Group to build Bangkok rail
A Japanese consortium will build an urban transit system in Bangkok, as part of Japan’s drive to expand exports of railway infrastructure to the rest of Asia, a report said yesterday. East Japan Railway, trading house Marubeni and electronics giant Toshiba have landed the deal, at an estimated price of about ￥40 billion (US$405 million), the business daily Nikkei Shimbun reported. Under the deal, ordered by Bangkok Metro Public Co, the consortium will construct a new 23km rail line in the Thai capital, the daily said, adding the rail operation is set to start in 2016. The Japanese group will supply 63 train cars and build the power grid, signals and rail yards, as well as 16 stations for the project. It will also provide maintenance services under a 10-year contract and about 20 technicians with operational expertise will be stationed in Bangkok.
KT chairman resigns
The head of South Korea’s KT Corp — the country’s top fixed-line telephone operator and No. 2 mobile carrier — has offered to resign following a corruption probe, a report said yesterday. Chairman Lee Suk-chae has told his board of directors that he would step down, Yonhap news agency reported. On Friday, state prosecutors raided the offices of KT and the homes of its executives. The probe focuses on breach of trust charges filed against Lee, alleging the existence of a slush fund and poor investments that cost the firm hundreds of millions of dollars. Lee, a confidant of former South Korean president Lee Myung-bak, has denied the allegations. KT’s third-quarter net profit plunged 63 percent from a year earlier to 136 billion won (US$128 million).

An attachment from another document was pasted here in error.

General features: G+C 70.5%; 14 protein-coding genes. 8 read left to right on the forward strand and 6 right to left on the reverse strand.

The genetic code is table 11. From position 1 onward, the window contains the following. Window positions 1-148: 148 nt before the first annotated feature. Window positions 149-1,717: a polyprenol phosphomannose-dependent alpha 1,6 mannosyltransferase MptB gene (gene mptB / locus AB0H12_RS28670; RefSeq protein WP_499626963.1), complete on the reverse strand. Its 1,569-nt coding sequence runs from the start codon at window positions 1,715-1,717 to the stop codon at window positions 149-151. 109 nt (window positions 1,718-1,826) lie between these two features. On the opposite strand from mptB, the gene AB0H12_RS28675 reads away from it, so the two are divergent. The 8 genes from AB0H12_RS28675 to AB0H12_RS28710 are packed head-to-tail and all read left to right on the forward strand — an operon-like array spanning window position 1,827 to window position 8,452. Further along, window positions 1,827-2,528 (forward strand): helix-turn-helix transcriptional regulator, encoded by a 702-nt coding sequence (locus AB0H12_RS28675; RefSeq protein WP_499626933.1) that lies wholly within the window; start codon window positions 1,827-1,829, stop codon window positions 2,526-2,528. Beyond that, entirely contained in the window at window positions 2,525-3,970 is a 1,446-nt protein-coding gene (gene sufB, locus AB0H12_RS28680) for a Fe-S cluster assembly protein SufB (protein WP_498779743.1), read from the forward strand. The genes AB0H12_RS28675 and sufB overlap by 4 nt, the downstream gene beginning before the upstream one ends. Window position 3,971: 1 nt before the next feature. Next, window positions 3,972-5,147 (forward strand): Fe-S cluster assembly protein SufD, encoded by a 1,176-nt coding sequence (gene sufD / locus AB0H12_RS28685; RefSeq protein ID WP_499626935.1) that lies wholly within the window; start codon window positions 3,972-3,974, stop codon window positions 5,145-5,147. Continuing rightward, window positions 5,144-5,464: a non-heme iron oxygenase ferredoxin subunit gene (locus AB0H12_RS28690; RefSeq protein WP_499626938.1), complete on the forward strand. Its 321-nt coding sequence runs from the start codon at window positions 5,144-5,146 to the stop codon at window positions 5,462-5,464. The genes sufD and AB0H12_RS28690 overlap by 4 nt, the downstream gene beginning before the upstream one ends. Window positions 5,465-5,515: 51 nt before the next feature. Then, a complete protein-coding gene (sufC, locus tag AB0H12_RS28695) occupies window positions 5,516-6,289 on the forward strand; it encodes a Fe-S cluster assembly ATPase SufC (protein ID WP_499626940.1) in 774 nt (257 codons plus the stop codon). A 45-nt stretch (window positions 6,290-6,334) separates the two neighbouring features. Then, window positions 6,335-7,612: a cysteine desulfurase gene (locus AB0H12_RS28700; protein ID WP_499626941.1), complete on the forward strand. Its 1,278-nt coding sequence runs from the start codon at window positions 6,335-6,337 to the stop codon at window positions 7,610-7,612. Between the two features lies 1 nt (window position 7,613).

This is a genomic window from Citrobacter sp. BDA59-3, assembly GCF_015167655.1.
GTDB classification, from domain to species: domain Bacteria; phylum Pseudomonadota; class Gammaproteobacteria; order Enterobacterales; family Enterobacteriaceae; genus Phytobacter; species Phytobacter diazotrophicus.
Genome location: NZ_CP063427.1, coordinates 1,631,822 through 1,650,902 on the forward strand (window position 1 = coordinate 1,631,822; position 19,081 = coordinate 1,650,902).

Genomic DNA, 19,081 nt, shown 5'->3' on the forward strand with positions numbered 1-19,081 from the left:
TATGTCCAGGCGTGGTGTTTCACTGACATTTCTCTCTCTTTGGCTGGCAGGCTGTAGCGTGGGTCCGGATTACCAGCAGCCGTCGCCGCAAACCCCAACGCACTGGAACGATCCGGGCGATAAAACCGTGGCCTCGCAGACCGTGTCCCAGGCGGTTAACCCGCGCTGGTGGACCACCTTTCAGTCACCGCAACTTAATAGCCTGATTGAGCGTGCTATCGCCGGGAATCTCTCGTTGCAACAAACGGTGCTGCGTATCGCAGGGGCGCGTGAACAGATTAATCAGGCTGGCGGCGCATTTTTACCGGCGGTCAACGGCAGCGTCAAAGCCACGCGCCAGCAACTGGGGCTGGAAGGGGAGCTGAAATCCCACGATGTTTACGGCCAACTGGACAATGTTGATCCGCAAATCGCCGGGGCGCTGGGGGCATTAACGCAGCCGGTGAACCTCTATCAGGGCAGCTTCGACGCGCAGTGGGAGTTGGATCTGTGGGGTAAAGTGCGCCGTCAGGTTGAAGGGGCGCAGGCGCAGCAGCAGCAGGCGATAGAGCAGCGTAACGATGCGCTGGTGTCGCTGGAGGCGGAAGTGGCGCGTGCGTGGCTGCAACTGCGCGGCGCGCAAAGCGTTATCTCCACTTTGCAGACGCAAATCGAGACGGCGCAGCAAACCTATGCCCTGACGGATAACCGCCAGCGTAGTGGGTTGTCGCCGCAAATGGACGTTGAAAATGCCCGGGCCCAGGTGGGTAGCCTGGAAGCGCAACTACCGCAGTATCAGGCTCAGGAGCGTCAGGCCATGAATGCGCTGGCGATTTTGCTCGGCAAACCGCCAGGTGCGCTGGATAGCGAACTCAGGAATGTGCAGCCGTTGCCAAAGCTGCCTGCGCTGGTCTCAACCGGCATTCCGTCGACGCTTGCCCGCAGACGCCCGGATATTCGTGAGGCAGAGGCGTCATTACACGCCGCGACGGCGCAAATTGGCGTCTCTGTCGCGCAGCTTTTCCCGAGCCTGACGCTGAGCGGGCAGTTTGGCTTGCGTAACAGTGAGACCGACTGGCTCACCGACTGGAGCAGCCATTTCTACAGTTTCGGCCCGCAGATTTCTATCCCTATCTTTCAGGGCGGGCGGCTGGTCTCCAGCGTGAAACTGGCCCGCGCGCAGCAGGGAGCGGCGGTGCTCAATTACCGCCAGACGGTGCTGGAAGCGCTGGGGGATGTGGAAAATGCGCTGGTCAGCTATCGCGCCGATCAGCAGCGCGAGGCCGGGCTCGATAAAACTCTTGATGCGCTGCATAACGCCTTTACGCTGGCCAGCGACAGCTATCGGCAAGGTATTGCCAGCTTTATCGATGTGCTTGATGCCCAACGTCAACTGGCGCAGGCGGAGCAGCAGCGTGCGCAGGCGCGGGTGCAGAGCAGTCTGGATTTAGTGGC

China to finance projects
A report by a local media Web site says China has agreed to finance US$20 billion in development projects in the country using oil money not transferred to the Islamic Republic because of international sanctions. The tasnimnews Web site published a report on Saturday quoting prominent lawmaker Hasan Sobhaninia saying the deal was reached during talks between Parliamentary Speaker Ali Larijani and Chinese leaders. Larijani visited China this week and Sobhaninia accompanied the speaker. Government spokesman Mohammad Bagher Nowbakht said last week that about US$22 billion dollars of the country’s oil money is stuck in China because of sanctions. The US and its allies have imposed oil and banking sanctions against the country over its disputed nuclear program. It frequently uses barter arrangements because of the sanctions. China is its top crude oil importer.
OfficeMax purchase approved
Office Depot Inc’s purchase of OfficeMax Inc won approval from US antitrust regulators, clearing the way for the office-supply companies to create a single retailer to compete with Staples Inc. The US Federal Trade Commission voted to close its seven- month investigation into the merger, saying online retailing ensured competition in the retail market for office supplies, a statement yesterday said. The agency said the market has changed significantly since 1997, when it derailed Staples’s acquisition of Office Depot as anti-competitive. Consumers today rely on retailers such as Wal-Mart Stores Inc, in addition to Internet shopping for office products, the commission said. Office Depot and OfficeMax, the second and third-largest office-supply chains in the US, agreed in February to combine in a US$1.17 billion deal after losing sales to online rivals and to Staples.